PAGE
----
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Is there enough oxygen…

There is plenty of oxygen in the air inside airline cabins. But because the barometric pressure is lower — equivalent to standing on an 8,000-foot mountain — not as much oxygen reaches the bloodstream to be carried to vital organs.

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This lack of oxygen usually causes little more than a headache and a feeling of fatigue in the average healthy flier.

It will impact you in Hawaii more than it impacts me living at 5,200 ft.

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Your body has to work harder to process the oxygen, my body is use to that level of processing…that’s why many athletes come of Colorado or other high altitude locations to train.

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Hydration/food…

We have come to understand the importance of hydration in the learning process.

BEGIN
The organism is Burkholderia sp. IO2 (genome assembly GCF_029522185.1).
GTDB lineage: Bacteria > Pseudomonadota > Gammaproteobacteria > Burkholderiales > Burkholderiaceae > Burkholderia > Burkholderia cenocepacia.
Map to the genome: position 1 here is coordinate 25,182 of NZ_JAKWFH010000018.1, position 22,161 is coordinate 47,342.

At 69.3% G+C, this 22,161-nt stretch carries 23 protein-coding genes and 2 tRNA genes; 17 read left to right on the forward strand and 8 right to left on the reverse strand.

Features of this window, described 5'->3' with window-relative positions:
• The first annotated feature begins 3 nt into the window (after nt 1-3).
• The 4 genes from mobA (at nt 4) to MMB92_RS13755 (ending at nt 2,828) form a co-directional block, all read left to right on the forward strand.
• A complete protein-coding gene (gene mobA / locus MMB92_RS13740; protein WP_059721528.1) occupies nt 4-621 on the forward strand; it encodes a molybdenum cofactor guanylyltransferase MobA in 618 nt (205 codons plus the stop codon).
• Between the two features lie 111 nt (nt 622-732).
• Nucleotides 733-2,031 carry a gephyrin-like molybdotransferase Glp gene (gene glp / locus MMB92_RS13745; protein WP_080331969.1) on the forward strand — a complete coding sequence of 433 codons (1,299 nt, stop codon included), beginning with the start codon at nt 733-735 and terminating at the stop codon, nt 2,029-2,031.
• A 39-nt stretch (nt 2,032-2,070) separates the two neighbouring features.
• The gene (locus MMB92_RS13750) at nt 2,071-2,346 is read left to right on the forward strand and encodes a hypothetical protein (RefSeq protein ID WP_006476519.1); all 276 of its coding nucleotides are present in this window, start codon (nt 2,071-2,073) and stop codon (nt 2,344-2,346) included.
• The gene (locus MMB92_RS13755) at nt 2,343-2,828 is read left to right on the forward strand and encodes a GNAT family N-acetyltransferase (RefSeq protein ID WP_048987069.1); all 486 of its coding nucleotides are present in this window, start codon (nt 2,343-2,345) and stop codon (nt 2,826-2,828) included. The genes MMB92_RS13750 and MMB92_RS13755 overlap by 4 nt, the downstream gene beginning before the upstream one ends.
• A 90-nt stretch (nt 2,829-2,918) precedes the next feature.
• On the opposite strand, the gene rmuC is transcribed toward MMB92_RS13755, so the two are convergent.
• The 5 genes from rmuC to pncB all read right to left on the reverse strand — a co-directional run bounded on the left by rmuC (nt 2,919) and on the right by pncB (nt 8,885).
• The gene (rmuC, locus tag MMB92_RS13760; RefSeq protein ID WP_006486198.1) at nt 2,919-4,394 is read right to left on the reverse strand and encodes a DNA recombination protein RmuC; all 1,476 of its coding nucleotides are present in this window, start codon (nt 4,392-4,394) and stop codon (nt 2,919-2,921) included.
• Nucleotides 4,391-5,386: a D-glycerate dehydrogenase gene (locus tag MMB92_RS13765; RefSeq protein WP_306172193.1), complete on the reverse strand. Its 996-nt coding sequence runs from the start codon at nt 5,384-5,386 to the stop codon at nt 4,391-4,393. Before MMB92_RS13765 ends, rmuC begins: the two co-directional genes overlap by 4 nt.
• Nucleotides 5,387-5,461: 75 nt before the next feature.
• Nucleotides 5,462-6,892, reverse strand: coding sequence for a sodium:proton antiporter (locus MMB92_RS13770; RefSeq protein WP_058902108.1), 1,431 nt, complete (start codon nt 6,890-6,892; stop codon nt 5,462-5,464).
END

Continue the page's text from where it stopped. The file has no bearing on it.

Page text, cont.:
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Water is necessary to maintain the tone of membranes for normal neurotransmission. It enhances circulation and aids in removing wastes. Water keeps the brain from overheating, which can cause cognitive decline and even damage.

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By the time thirst is felt, there may already be a 10% decline in cognitive processing.

Water bottles in the classroom?

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Food…

Hunger takes away both an individuals ability to focus and the brains ability to process.

Hard to turn around and store information when your only thought is about food.

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Energy…

You can’t give someone energy, but you can tap into the energy someone has inside them.

Movement is the best way to do this.

Breathing also makes a big difference. Shallow versus deep breathing.

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Sleep is not one you have much control over. You can only influence it by talking with the student and parent.

Pain is not much in your control, but definitely impacts the learning process.

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Chemicals…making sure the student takes their meds can make a big difference in their ability to process information.

To slow them down and allow them to turn around and create files.